In the latest of a series of articles by company executives, Google vice president of engineering Alfred Spector and research scientist Franz Och painted a picture of what internet search will be like in 2019.
The pair describes an internet that is dominated by cloud computing and a new cloud of internet-capable devices.
As such, the two see a greater pool of information to index and a larger, richer database of information which comes from a much greater variety of sources.
"Computer systems will have greater opportunity to learn from the collective behavior of billions of humans," they wrote.
"They will get smarter, gleaning relationships between objects, nuances, intentions, meanings, and other deep conceptual information."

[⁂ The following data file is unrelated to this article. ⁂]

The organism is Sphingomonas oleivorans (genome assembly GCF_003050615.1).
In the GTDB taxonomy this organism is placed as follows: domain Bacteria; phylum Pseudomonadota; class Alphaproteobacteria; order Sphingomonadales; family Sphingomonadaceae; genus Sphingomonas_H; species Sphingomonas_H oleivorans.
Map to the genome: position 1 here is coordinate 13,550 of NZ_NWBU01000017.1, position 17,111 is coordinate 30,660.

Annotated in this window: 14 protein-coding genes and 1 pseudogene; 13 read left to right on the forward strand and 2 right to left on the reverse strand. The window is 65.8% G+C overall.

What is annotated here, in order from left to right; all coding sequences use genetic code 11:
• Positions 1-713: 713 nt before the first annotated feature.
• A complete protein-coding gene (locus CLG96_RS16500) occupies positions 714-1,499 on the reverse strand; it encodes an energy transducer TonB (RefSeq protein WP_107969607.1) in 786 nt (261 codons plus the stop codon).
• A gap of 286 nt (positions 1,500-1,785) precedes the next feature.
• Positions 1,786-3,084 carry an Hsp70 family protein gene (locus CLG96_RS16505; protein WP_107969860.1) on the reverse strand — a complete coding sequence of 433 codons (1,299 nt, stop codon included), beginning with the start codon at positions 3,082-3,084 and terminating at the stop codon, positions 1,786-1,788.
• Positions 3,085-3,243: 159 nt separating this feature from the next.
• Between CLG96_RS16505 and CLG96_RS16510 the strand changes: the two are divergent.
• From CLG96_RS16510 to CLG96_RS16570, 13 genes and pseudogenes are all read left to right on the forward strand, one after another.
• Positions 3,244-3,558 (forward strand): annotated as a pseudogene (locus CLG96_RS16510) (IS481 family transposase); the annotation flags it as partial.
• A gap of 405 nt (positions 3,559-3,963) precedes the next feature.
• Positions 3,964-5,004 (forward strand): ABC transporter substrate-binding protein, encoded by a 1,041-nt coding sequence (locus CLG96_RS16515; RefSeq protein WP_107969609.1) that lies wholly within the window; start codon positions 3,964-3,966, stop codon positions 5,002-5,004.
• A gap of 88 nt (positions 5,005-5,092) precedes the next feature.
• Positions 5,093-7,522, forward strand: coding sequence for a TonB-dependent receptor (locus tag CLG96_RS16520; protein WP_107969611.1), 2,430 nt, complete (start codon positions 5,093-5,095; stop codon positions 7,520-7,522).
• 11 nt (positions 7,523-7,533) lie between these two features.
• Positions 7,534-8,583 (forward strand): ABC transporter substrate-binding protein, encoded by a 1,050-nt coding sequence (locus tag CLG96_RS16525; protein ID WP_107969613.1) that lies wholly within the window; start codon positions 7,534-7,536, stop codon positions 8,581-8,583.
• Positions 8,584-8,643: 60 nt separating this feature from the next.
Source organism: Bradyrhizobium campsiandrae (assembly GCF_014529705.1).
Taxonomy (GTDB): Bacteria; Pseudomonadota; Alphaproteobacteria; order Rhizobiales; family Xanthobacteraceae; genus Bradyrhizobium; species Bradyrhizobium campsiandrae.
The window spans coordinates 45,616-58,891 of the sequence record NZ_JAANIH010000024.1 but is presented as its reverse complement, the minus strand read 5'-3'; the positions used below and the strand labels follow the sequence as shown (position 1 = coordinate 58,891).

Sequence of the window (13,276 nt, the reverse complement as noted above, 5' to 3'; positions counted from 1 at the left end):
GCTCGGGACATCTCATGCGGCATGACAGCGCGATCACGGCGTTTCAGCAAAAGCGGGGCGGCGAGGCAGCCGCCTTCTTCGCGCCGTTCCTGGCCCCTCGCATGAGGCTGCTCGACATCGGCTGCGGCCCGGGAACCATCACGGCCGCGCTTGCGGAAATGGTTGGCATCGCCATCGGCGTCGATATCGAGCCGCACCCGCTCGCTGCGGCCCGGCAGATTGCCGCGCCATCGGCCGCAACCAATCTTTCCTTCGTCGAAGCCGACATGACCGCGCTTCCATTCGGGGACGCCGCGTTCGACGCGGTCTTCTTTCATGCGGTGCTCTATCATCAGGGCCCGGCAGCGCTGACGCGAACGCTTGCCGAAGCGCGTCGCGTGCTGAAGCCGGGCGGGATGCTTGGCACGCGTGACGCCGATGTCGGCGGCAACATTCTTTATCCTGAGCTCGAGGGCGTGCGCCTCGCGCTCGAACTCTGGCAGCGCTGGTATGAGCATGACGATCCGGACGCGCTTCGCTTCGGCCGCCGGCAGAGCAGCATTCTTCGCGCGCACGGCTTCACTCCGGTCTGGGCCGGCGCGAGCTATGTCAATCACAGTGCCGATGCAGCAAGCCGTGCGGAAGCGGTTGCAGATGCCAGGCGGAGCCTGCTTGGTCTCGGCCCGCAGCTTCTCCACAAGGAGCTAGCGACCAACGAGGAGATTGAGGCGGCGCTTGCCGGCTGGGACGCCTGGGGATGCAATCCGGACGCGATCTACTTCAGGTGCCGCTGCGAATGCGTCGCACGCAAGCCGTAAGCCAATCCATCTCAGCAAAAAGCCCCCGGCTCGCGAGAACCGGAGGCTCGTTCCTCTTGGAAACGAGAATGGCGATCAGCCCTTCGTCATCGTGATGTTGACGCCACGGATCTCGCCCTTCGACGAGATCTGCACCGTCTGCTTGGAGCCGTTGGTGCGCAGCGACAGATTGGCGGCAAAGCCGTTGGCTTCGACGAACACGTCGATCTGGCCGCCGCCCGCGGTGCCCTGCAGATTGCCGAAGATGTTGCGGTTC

These new capabilities could allow for far more detailed and specific searches, claims Google. Spector and Och predicted that users could search for multimedia files simply by suggesting a genre or theme.
"We could train our systems to discern not only the characters or place names in a YouTube video or a book, for example, but also to recognize the plot or the symbolism," the pair wrote.
"The potential result would be a kind of conceptual search: 'Find me a story with an exciting chase scene and a happy ending'."
Such a system may already be taking root in Mountain View. Yesterday, the company announced the first public beta of an audio indexing tool which allows users to search various political speeches by crawling through the actual words used in the speech.
Google outlines possible future of search
By Shaun Nichols on Sep 19, 2008 9:08AM